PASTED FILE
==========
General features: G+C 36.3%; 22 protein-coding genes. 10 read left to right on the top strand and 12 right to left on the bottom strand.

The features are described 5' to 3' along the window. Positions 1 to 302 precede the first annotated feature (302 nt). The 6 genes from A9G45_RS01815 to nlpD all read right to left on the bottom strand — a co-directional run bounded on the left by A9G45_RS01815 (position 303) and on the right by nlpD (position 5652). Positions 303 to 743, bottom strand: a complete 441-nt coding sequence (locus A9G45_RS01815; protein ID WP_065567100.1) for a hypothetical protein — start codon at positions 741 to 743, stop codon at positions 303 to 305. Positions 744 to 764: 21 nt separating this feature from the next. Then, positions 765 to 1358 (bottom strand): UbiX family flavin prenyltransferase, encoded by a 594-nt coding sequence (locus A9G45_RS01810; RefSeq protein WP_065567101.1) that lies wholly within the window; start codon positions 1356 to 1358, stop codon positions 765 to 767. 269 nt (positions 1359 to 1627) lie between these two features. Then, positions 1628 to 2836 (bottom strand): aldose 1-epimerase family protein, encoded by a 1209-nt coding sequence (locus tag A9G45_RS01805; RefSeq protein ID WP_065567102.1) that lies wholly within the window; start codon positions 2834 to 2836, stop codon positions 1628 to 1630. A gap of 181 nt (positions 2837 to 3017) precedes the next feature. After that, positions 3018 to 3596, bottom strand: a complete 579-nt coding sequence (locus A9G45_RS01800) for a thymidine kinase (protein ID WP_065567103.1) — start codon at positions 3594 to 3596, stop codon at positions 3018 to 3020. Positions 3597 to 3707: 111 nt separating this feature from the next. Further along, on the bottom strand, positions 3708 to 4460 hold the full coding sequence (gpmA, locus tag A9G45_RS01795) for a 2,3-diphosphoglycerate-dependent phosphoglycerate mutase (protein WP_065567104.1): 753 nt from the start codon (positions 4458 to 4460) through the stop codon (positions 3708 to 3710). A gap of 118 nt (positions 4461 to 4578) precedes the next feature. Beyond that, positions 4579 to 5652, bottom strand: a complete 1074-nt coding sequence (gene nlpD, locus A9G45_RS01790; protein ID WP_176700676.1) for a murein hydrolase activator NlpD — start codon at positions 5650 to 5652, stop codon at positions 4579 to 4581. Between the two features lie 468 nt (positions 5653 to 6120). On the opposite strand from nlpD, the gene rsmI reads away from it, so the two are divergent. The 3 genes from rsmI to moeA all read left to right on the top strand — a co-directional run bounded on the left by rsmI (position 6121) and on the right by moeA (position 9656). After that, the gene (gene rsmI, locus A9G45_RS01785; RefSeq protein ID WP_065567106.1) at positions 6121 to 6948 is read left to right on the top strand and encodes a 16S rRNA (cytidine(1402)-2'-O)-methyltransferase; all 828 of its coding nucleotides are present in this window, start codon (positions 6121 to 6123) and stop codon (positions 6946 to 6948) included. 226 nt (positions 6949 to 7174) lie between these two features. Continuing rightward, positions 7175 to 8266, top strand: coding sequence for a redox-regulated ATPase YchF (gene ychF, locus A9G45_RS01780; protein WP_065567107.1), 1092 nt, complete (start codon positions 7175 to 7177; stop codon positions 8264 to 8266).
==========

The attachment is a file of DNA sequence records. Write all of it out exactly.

General features: G+C 36.3%; 22 protein-coding genes. 10 read left to right on the top strand and 12 right to left on the bottom strand.

The features are described 5' to 3' along the window. Positions 1 to 302 precede the first annotated feature (302 nt). The 6 genes from A9G45_RS01815 to nlpD all read right to left on the bottom strand — a co-directional run bounded on the left by A9G45_RS01815 (position 303) and on the right by nlpD (position 5652). Positions 303 to 743, bottom strand: a complete 441-nt coding sequence (locus A9G45_RS01815; protein ID WP_065567100.1) for a hypothetical protein — start codon at positions 741 to 743, stop codon at positions 303 to 305. Positions 744 to 764: 21 nt separating this feature from the next. Then, positions 765 to 1358 (bottom strand): UbiX family flavin prenyltransferase, encoded by a 594-nt coding sequence (locus A9G45_RS01810; RefSeq protein WP_065567101.1) that lies wholly within the window; start codon positions 1356 to 1358, stop codon positions 765 to 767. 269 nt (positions 1359 to 1627) lie between these two features. Then, positions 1628 to 2836 (bottom strand): aldose 1-epimerase family protein, encoded by a 1209-nt coding sequence (locus tag A9G45_RS01805; RefSeq protein ID WP_065567102.1) that lies wholly within the window; start codon positions 2834 to 2836, stop codon positions 1628 to 1630. A gap of 181 nt (positions 2837 to 3017) precedes the next feature. After that, positions 3018 to 3596, bottom strand: a complete 579-nt coding sequence (locus A9G45_RS01800) for a thymidine kinase (protein ID WP_065567103.1) — start codon at positions 3594 to 3596, stop codon at positions 3018 to 3020. Positions 3597 to 3707: 111 nt separating this feature from the next. Further along, on the bottom strand, positions 3708 to 4460 hold the full coding sequence (gpmA, locus tag A9G45_RS01795) for a 2,3-diphosphoglycerate-dependent phosphoglycerate mutase (protein WP_065567104.1): 753 nt from the start codon (positions 4458 to 4460) through the stop codon (positions 3708 to 3710). A gap of 118 nt (positions 4461 to 4578) precedes the next feature. Beyond that, positions 4579 to 5652, bottom strand: a complete 1074-nt coding sequence (gene nlpD, locus A9G45_RS01790; protein ID WP_176700676.1) for a murein hydrolase activator NlpD — start codon at positions 5650 to 5652, stop codon at positions 4579 to 4581. Between the two features lie 468 nt (positions 5653 to 6120). On the opposite strand from nlpD, the gene rsmI reads away from it, so the two are divergent. The 3 genes from rsmI to moeA all read left to right on the top strand — a co-directional run bounded on the left by rsmI (position 6121) and on the right by moeA (position 9656). After that, the gene (gene rsmI, locus A9G45_RS01785; RefSeq protein ID WP_065567106.1) at positions 6121 to 6948 is read left to right on the top strand and encodes a 16S rRNA (cytidine(1402)-2'-O)-methyltransferase; all 828 of its coding nucleotides are present in this window, start codon (positions 6121 to 6123) and stop codon (positions 6946 to 6948) included. 226 nt (positions 6949 to 7174) lie between these two features. Continuing rightward, positions 7175 to 8266, top strand: coding sequence for a redox-regulated ATPase YchF (gene ychF, locus A9G45_RS01780; protein WP_065567107.1), 1092 nt, complete (start codon positions 7175 to 7177; stop codon positions 8264 to 8266).